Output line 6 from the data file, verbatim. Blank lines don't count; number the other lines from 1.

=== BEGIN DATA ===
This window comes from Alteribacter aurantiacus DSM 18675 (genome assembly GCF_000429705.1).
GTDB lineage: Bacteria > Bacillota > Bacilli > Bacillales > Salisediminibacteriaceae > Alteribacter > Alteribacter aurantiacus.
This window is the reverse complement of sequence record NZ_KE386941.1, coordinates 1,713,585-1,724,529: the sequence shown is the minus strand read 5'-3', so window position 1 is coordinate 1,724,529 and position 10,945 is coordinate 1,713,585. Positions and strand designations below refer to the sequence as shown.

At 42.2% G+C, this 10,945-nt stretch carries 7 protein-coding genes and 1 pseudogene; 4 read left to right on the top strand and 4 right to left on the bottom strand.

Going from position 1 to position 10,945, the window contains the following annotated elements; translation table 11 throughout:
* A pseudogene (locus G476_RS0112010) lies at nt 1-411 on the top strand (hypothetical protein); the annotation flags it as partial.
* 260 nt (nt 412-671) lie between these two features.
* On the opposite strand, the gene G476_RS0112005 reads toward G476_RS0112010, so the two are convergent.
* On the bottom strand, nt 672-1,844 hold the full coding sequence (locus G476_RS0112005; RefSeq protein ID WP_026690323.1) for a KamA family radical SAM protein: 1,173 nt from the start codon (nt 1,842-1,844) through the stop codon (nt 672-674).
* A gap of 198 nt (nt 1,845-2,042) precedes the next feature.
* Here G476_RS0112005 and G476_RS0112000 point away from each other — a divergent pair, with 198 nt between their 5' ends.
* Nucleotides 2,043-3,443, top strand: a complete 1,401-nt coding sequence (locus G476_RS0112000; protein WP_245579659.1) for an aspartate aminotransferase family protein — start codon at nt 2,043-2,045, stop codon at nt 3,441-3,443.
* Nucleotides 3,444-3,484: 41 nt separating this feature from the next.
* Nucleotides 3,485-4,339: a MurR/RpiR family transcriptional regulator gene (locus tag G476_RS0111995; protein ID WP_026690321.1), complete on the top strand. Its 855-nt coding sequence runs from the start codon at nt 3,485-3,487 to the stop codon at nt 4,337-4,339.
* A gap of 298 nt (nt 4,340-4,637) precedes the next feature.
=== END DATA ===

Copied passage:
* A pseudogene (locus G476_RS0112010) lies at nt 1-411 on the top strand (hypothetical protein); the annotation flags it as partial.